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Klarinet Archive - Posting 000029.txt from 2000/09

From: stewart kiritz <kiritz@-----.net>
Subj: Re: [kl] Language vs. music (was Phrasing With the Harmony)
Date: Sat, 2 Sep 2000 15:02:57 -0400

This gets very complicated. Some points: the defining characteristics of a
language include grammar and representation or semantics, i.e, meaning.
For the most part, animal cries are very primitive languages, if they are
languages at all. They generally are restricted to a few meanings and very
primitive grammar. There is some evidence that parrots, dolphins, whales,
and primates may able to achieve some combinatorial grammar but not at the
level of human speech. So most who study these things would disagree that
mating calls, hunting calls, etc. are languages, though they certainly are
communicative systems.

Music does not have these characteristics. Again, with few possible
exceptions, music does not have shared meaning or representational power,
nor does it have a grammar in the exact sense that English does. It is very
abstract and sui generis. The answer to your question about why spoken
languages can carry more information than music lies in the shared
representational nature of the morphemes and the combinatorial power of
grammar. You can express a huge amount of information through these two
devices when sender and receiver both understand the same code.

For me it is still quite interesting that music can be said to be expressive
and/or have meaning. Certainly this meaning is different from the
universality of the meaning of most words or sentences. Obviously the
meanings, if they exist, are much more subjective. The meaning of the
sentence "Most Spaniards speak Spanish," is not subject to a lot of debate.
But what is expressed in the first movement of Reinecke's Undine sonata, or
in a particular phrase of same is quite subjective, even among those who
speak the "language" of Western music. Yet somehow there is some shared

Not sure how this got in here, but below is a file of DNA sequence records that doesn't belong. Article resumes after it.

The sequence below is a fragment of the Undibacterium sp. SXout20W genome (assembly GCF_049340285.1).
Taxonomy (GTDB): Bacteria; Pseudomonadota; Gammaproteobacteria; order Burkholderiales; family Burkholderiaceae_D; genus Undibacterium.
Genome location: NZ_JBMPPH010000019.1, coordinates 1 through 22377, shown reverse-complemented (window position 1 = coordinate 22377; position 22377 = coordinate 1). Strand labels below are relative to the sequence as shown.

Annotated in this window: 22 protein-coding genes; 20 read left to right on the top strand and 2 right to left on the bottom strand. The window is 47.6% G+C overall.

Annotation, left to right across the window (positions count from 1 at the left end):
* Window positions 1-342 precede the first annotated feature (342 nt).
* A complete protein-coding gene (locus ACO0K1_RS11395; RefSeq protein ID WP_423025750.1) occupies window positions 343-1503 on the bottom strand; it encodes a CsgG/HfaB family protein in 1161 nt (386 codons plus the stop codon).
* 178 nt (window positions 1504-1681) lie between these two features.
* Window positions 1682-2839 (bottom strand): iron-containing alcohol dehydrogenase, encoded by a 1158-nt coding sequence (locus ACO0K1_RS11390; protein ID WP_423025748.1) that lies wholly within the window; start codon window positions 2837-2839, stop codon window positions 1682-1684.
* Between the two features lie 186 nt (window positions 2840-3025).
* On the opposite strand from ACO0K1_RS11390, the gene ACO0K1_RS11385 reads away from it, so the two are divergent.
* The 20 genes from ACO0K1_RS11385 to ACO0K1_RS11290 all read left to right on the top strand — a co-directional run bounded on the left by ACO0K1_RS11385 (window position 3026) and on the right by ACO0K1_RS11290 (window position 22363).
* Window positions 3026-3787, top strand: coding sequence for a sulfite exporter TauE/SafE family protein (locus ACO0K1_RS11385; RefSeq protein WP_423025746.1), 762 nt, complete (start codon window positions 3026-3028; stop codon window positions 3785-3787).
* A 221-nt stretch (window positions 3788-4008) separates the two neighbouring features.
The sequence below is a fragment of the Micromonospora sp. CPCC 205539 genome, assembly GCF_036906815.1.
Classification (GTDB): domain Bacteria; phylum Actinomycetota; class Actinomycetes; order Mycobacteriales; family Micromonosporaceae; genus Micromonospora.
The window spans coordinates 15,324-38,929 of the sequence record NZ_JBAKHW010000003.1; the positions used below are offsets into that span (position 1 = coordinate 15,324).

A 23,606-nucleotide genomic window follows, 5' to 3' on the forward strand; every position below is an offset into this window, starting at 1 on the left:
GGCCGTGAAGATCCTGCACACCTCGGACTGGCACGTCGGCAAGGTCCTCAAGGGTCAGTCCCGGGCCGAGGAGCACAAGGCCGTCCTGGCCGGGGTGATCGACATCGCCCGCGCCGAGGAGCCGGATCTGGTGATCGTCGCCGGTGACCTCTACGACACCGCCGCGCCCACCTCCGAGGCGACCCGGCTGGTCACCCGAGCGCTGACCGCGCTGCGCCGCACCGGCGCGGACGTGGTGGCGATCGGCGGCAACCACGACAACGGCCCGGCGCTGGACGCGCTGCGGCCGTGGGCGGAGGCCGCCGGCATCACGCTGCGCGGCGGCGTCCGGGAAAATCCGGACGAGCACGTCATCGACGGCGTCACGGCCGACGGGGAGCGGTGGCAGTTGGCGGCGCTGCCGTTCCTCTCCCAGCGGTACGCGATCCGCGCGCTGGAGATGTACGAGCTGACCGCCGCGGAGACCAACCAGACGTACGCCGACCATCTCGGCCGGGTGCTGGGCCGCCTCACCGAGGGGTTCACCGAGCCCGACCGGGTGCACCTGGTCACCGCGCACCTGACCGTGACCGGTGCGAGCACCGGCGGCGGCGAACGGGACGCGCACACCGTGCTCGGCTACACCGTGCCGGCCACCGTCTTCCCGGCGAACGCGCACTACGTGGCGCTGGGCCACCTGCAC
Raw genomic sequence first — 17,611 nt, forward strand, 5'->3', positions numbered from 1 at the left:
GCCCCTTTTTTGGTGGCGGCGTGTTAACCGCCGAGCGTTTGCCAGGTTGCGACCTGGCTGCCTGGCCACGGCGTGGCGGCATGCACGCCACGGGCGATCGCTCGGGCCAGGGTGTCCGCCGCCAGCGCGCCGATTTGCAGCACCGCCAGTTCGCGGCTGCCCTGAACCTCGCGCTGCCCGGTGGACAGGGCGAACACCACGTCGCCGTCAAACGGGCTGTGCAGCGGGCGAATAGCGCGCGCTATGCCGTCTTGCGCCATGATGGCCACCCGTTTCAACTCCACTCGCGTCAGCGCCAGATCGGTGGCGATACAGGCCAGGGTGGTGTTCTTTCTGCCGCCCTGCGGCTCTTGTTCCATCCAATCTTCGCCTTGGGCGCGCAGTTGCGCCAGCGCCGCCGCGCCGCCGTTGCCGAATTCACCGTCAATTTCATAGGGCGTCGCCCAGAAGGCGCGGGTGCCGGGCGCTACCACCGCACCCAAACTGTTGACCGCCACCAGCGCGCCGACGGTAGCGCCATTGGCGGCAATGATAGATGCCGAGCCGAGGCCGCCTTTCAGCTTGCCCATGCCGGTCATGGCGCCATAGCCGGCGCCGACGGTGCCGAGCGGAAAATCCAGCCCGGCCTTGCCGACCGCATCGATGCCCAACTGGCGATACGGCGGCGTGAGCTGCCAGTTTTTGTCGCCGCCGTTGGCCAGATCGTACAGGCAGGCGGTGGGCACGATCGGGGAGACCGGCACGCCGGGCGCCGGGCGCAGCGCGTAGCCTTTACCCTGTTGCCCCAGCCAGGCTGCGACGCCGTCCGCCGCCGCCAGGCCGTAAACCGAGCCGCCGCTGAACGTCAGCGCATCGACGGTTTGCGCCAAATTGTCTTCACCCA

meaning for listeners a lot of the time.

Stewart Kiritz

----- Original Message -----
From: "William Wright" <Bilwright@-----.net>
Subject: [kl] Language vs. music (was Phrasing With the Harmony)

<><> Stewart Kiritz wrote:
What is even more mysterious to me is how music expresses feelings at
all. What really is the nature of musical language and why does it have
such power over us?

I ask myself the opposite question, Stewart. Given all the
territory that language and music share in common, why have they
diverged so much?
Examples: some languages are intoned, such that pitch variation
can change the meaning of a string of phonemes (Thai language, among
others). Mating calls, hunting calls, alarm calls and other 'social'
calls of animals are certainly a language. Both forms of 'language' are
vibrations in the air, processed through the same sensory organs,
produced with the same muscles.
So why have their uses diverged?

One of the answers (IMO) is that when we restrict a 'language' to
small integers and sinusoidal waves, the vocabulary is limited. Rhythm
and pitch are both restricted in this way. We have 1/2 and l/4 notes,
but not 7/573 notes.
I suppose that someone more knowledgable about the mathematics of
information theory and human hearing could cite other ways in which
'non-musical' the waveforms of speech can carry more information than
'music" can. But the fact that a good orator often has 'music' in his
or her voice -- and uses tone of voice to say things that words cannot
communicate as powerfully -- this fact emphasizes once again that music
and language share more in common than in opposition.

Another answer is the pleasure principle. Just as sugar is more
pleasurable to humans than rotten carrion, frequencies and rhythms with
simple relationships are more pleasurable to us. There is obvious
survival value in some pre-programmed 'pleasure' responses, and once
we're wired for them, then.... well, we're wired for them and we make
use of them because it's the equipment that we have.

Cheers,
Bill

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